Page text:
Friday, February 19, 2010

Missed it on the way

This afternoon, as I do four times each spring, I gave a thirty-minute talk to a group of prospective students on campus to be interviewed for the Honors College. It's a talk I enjoy giving because it illustrates something central to what I do and what I believe, and frequently surprising to the students who hear it. When they arrive for their interview, these students have already survived one round of cuts based on their submitted applications. One important piece of that application is an essay they write in response to a text we give them to read. The applicants might be forgiven for thinking the text is merely an example, an academic exercise designed to measure their skill in reading and analysis. But when I give my talk, which recapitulates and extends the theme of that text in ways the students haven't yet considered, I make it clear that we were telling them something about our program in our selection of text. Suddenly the academic exercise becomes an existential choice presented to them about what educational process they believe ought to characterize their undergraduate experience.

A couple of the upper-division students who act as Ambassadors, assisting us with recruiting, sat in on my presentation today. They had been dispatched to help me with handing out sheets for the students' post-presentation response write, but rather than coming back when they were needed, they just stayed. Both were students who had heard the same presentation a couple of years ago when they were applicants to the Honors College.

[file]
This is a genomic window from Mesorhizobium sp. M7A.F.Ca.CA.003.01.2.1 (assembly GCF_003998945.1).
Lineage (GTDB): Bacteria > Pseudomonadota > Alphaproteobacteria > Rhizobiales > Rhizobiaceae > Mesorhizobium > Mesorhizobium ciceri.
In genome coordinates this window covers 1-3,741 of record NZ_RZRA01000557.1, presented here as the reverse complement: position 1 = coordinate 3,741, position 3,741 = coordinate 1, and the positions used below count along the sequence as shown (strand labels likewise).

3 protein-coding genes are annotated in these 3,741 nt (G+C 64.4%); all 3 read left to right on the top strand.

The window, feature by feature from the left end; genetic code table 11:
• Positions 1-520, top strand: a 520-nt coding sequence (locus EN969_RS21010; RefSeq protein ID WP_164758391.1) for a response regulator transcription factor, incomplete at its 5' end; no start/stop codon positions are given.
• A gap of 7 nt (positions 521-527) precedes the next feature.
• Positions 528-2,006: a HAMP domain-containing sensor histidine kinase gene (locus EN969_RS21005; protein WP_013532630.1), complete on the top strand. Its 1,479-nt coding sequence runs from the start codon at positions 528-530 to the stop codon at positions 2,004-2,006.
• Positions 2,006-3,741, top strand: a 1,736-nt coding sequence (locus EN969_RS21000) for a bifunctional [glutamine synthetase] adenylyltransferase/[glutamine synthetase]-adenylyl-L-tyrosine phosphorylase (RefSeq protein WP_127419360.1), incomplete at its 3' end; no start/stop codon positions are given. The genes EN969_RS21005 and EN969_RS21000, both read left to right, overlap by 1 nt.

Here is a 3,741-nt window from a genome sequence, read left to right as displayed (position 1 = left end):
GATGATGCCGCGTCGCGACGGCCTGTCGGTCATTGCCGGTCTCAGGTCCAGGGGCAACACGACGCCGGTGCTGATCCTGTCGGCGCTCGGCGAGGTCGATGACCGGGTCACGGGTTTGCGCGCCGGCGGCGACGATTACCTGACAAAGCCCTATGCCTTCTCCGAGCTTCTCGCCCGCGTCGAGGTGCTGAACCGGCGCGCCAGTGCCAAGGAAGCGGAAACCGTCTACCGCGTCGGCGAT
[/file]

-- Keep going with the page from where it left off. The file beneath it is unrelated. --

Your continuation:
Later in the day, after I dispatched my responsibilities (lecturing, leading a small group discussion with five of the applicants, and socializing with parents and students afterward), I caught the last half of a conversation between one of our recent alumni who is now a health care policy adviser for one of Arkansas' senators. As the group broke up, my boss told me that one of the ambassadors had spoken to him about the presentation. She said that I should give that same lecture to current Honors students before they graduate. When she heard it as an applicant, she said, she was too nervous and keyed up about her own performance to really hear it. Listening again, she said, it was one of the best lectures she'd ever heard.

That's a great way to start the weekend.

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